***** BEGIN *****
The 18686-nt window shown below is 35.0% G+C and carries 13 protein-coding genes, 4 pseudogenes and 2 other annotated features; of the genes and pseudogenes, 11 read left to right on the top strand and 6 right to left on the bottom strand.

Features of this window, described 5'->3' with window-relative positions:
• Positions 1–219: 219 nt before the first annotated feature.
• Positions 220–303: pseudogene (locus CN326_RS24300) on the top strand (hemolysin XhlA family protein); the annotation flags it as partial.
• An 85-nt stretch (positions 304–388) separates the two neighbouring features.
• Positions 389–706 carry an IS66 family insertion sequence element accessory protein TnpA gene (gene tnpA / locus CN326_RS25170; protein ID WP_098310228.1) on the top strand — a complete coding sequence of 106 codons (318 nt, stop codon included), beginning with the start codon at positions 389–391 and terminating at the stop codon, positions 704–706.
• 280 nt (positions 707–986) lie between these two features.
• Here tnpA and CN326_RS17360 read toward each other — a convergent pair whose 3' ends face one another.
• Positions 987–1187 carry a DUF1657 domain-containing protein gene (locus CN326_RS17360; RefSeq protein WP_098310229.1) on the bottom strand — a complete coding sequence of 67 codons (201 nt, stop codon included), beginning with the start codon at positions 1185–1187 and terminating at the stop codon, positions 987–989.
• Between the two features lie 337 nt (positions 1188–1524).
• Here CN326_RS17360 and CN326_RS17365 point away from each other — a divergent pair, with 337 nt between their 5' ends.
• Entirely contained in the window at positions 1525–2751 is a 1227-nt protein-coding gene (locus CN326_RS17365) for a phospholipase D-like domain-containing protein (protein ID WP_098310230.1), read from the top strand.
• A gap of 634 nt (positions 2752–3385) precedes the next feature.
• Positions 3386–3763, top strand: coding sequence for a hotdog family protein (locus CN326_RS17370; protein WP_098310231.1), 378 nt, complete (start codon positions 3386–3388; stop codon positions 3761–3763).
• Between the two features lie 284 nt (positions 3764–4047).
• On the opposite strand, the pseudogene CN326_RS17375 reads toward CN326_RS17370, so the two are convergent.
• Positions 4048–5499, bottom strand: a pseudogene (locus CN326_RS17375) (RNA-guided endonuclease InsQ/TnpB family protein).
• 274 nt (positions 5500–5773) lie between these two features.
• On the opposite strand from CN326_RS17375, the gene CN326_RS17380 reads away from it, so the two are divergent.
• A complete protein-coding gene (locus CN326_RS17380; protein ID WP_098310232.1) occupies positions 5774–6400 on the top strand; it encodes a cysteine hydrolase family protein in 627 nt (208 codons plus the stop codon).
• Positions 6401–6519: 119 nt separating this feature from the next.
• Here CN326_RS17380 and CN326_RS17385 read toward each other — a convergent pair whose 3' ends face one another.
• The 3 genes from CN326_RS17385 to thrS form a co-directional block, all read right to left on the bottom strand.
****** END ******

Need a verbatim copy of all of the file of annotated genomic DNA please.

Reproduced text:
The 18686-nt window shown below is 35.0% G+C and carries 13 protein-coding genes, 4 pseudogenes and 2 other annotated features; of the genes and pseudogenes, 11 read left to right on the top strand and 6 right to left on the bottom strand.

Features of this window, described 5'->3' with window-relative positions:
• Positions 1–219: 219 nt before the first annotated feature.
• Positions 220–303: pseudogene (locus CN326_RS24300) on the top strand (hemolysin XhlA family protein); the annotation flags it as partial.
• An 85-nt stretch (positions 304–388) separates the two neighbouring features.
• Positions 389–706 carry an IS66 family insertion sequence element accessory protein TnpA gene (gene tnpA / locus CN326_RS25170; protein ID WP_098310228.1) on the top strand — a complete coding sequence of 106 codons (318 nt, stop codon included), beginning with the start codon at positions 389–391 and terminating at the stop codon, positions 704–706.
• 280 nt (positions 707–986) lie between these two features.
• Here tnpA and CN326_RS17360 read toward each other — a convergent pair whose 3' ends face one another.
• Positions 987–1187 carry a DUF1657 domain-containing protein gene (locus CN326_RS17360; RefSeq protein WP_098310229.1) on the bottom strand — a complete coding sequence of 67 codons (201 nt, stop codon included), beginning with the start codon at positions 1185–1187 and terminating at the stop codon, positions 987–989.
• Between the two features lie 337 nt (positions 1188–1524).
• Here CN326_RS17360 and CN326_RS17365 point away from each other — a divergent pair, with 337 nt between their 5' ends.
• Entirely contained in the window at positions 1525–2751 is a 1227-nt protein-coding gene (locus CN326_RS17365) for a phospholipase D-like domain-containing protein (protein ID WP_098310230.1), read from the top strand.
• A gap of 634 nt (positions 2752–3385) precedes the next feature.
• Positions 3386–3763, top strand: coding sequence for a hotdog family protein (locus CN326_RS17370; protein WP_098310231.1), 378 nt, complete (start codon positions 3386–3388; stop codon positions 3761–3763).
• Between the two features lie 284 nt (positions 3764–4047).
• On the opposite strand, the pseudogene CN326_RS17375 reads toward CN326_RS17370, so the two are convergent.
• Positions 4048–5499, bottom strand: a pseudogene (locus CN326_RS17375) (RNA-guided endonuclease InsQ/TnpB family protein).
• 274 nt (positions 5500–5773) lie between these two features.
• On the opposite strand from CN326_RS17375, the gene CN326_RS17380 reads away from it, so the two are divergent.
• A complete protein-coding gene (locus CN326_RS17380; protein ID WP_098310232.1) occupies positions 5774–6400 on the top strand; it encodes a cysteine hydrolase family protein in 627 nt (208 codons plus the stop codon).
• Positions 6401–6519: 119 nt separating this feature from the next.
• Here CN326_RS17380 and CN326_RS17385 read toward each other — a convergent pair whose 3' ends face one another.
• The 3 genes from CN326_RS17385 to thrS form a co-directional block, all read right to left on the bottom strand.